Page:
Culture & Literature
The Story of the Civil War

The Story of the Civil War

The Story of the Civil War

In the mid-17 th century, bloody conflicts between king and parliament ravaged the British Isles in an era of revolution and reprisals with a far-reaching and long-lasting legacy. In this special edition of BBC History Magazine, a range of expert historians provide insights into the background, causes, protagonists, actions and aftermath of the Civil War. Inside you will find: -Fresh perspectives on Charles I and Cromwell -How war affected the lives of ordinary people -The impact of printed propaganda -Clashes across England, Wales and Ireland -Why the Restoration transformed Britain

United Kingdom
Immediate Media Company London Limited
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R 188,66

in this issue

1 min.

“The bloody conflict that tore Britain apart in the mid-17th century pitted a vain, headstrong king, unshakeably convinced of his ‘divine right’ to rule, against a rebellious parliament determined to reform the monarchy. The fighting was constrained to England. It was a case of nobles versus commoners, extravagantly coiffed Cavaliers battling austerely clad Roundheads This is a view of the Civil War that many people still believe. In reality, the conflict was far from just an English affair, and its origins were much more complex than that trite precis suggests. To tackle popular misconceptions about the conflict, for this special edition of BBC History Magazine we’ve recruited a battalion of historians to discuss its context, causes, actions and aftermath. We examine the personalities of the key figures, delving into the psyches of…

11 min.
civil war: context, conflict and resolution

27 March 1625 King James VI and I dies, and his son Charles I becomes king, aged 24, having been heir to the throne since the death of Prince Henry in 1612. Charles inherits the Duke of Buckingham, his father’s favourite, as his closest advisor and confidante, and a war with Spain, to which he is more committed than his pacific father 1625 11 May 1625 Charles marries Henrietta Maria, sister of the French King Louis XIII. Despite initial tensions caused by her zealous Catholicism and the influence of her French entourage, the royal love affair becomes one of the “central motifs of his kingship”, as described by historian Richard Cust. October 1626-December 1627 After two parliaments disrupted by opposition to Buckingham’s influence, anxiety over Charles’s religious policies and disagreements over taxation and foreign policy, Charles…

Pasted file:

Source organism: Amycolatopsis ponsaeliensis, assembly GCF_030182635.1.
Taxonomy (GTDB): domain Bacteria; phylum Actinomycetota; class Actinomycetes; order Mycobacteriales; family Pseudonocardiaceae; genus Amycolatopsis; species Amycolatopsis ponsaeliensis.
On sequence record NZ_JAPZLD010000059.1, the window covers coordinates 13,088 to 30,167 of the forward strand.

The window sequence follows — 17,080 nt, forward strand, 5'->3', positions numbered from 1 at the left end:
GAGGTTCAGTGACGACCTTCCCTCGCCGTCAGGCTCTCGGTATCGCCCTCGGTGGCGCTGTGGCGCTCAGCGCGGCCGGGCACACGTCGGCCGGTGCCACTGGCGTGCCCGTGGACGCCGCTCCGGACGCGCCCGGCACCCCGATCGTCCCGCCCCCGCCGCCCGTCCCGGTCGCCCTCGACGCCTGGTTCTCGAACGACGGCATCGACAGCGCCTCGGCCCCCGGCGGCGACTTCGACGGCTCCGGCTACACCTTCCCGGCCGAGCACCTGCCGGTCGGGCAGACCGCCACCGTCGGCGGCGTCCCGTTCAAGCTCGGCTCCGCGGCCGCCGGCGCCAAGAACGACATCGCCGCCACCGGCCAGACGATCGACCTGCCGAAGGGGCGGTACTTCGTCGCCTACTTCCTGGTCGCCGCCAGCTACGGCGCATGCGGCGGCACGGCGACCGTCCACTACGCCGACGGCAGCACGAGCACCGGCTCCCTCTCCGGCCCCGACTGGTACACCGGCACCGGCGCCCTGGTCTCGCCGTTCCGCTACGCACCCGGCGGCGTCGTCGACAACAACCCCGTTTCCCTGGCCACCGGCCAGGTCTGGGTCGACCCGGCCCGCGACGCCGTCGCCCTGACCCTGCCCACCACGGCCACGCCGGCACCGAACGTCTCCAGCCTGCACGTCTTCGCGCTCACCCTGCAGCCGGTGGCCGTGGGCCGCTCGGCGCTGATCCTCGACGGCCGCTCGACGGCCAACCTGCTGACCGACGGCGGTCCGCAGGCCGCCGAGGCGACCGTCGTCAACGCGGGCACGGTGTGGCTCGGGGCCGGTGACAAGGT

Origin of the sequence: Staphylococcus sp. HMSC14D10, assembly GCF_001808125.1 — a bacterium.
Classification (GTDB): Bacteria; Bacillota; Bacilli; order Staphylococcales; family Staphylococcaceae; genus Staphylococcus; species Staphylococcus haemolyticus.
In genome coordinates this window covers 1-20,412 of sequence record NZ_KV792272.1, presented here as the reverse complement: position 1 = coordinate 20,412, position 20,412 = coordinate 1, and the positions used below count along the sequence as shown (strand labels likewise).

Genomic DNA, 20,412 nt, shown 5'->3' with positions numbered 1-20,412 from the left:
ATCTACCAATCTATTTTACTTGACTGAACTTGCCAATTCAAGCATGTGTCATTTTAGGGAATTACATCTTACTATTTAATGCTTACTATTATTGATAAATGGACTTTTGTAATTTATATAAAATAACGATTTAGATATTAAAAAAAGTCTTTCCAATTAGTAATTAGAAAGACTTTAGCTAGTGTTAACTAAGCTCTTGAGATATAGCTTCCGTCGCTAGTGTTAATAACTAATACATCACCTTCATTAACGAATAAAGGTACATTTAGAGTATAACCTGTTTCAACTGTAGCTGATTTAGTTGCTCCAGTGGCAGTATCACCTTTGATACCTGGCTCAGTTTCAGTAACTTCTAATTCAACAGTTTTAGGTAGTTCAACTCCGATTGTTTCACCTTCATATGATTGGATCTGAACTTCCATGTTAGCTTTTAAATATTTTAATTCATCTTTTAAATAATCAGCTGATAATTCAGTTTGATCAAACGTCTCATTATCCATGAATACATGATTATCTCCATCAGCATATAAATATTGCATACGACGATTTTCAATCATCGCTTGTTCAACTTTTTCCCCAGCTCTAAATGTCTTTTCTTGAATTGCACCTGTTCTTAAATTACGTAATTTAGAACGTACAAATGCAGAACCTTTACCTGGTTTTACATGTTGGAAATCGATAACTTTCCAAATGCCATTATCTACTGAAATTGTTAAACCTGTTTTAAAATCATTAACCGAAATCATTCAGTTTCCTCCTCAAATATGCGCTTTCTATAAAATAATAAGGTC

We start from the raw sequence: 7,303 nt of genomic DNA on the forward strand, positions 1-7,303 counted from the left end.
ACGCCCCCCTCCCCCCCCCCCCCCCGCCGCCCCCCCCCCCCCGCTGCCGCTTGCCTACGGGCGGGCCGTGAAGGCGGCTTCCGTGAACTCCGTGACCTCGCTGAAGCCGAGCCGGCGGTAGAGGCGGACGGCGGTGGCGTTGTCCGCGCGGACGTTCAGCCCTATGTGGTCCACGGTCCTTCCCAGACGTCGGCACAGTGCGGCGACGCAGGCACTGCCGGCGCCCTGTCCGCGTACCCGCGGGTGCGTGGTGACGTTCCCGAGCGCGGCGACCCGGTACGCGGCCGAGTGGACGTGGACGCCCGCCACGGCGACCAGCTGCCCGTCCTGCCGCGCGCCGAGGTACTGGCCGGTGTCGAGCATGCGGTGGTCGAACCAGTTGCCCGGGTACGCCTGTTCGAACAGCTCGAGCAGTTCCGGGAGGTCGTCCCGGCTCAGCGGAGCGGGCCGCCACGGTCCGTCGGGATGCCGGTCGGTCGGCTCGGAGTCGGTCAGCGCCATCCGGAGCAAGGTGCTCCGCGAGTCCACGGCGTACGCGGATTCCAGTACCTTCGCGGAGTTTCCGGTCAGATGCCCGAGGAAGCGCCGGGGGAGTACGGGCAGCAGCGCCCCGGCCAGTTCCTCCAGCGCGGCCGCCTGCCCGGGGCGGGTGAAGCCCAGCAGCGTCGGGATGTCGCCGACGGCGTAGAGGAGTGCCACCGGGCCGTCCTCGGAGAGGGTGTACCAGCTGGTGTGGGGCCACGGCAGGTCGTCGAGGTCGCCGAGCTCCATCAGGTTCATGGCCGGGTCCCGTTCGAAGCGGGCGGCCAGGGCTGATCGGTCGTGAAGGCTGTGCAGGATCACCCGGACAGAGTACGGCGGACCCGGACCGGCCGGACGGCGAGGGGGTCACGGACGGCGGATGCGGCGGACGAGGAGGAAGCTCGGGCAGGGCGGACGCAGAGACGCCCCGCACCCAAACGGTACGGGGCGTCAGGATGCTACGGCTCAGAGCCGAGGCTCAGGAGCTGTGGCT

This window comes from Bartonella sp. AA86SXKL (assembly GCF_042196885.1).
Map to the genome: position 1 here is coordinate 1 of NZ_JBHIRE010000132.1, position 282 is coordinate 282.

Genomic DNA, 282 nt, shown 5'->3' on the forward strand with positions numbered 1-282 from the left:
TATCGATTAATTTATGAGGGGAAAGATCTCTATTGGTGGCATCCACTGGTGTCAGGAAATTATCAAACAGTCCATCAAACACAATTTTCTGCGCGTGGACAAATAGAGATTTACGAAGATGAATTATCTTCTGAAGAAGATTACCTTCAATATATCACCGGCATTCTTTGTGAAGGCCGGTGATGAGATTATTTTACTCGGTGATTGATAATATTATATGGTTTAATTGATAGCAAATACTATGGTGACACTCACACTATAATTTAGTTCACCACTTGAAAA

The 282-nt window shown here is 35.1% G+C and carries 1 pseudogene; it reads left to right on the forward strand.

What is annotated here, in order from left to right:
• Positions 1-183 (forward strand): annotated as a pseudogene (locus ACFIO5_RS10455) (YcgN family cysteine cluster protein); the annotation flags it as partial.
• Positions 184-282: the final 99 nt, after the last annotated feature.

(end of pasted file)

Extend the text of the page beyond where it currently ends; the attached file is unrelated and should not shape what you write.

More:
14 min.
rising of the   rebel lords

In August 1640, for the first time in over two centuries, England was defeated in war by the Scots, at the battle of Newburn, just west of Newcastle upon Tyne. For the vanquished King Charles I, that moment was the turning point in his entire reign. Behind him were 11 years when he had ruled without parliament, and when he seemed poised to create a monarchy as authoritarian as any in France or Spain. The Scottish victory put an end to that. By the autumn of 1640, Charles faced the almost complete collapse of his ability to rule. The Scots occupied the northern counties of England as far south as Yorkshire. The exchequer was empty. Royal credit was exhausted. And Charles, with great reluctance, was forced to call a parliament…

2 min.
challenging the traditional line

Charles I’s defeat by the Scots at Newburn in August 1640 was the culmination of a decade of ambitious, and ultimately disastrous, royal policy towards his native country. The spark to the revolt was the king’s imposition, in July 1637, of a new (and seemingly ‘popish’) prayer book on the Scottish Church. Protests against this new prayer book rapidly escalated into a nationwide rebellion against Charles’s rule, and by 1639 led to the creation of a de facto aristocratic republic in Scotland. Rather than offer concessions to the rebels, Charles went to war, first in 1639 and then again in 1640 (which ended in the catastrophe at Newburn). The war brought financial collapse, creating circumstances in which England’s dissident noblemen could not only challenge but also coerce their king. Historians’ interpretations…

2 min.
charles i: a king under attack

1629 Charles I begins an extended period of ‘Personal Rule’, determined to make government in England financially independent of parliament July 1637 Imposition on Scotland of a new prayer book, based on the English model, proves the flashpoint for organised revolt against Charles I’s absentee rule February 1638 Resistance in Scotland becomes a nationwide rebellion with the signing of the National Covenant, and moves towards the establishment of a provisional rebel government in Edinburgh May–June 1639 A first English military campaign is launched to invade Scotland and overthrow the rebel government. Both sides send armies into the field, but Charles declines a pitched battle, preferring to return with a larger army the following year, resulting in stalemate February–May 1640 The Scottish rebels and English dissidents – including the Earl of Warwick, Viscount Mandeville, Lord Brooke, Sir John Clotworthy and…

11 min.
charles i neither martyr nor traitor

Charles is pinned to the pages of history, preserved in popular memory like an exotic but desiccated insect The sky was “serene and clear” as the coffin of Charles I was brought out of the hall at Windsor Castle. The coffin was borne by gentlemen in mourning, and four peers carried a black velvet pall. As they stepped forward, snow began to fall; by the time they reached St George’s Chapel, where the king was to be interred, “the black velvet pall was all white” – the “colour of innocence”, as one witness later described it, recalling that Charles had been crowned in white. “And so,” that writer concluded, “went the white king to his grave”. This was fake history. The witness, Thomas Herbert, was a professional liar employed by parliament to…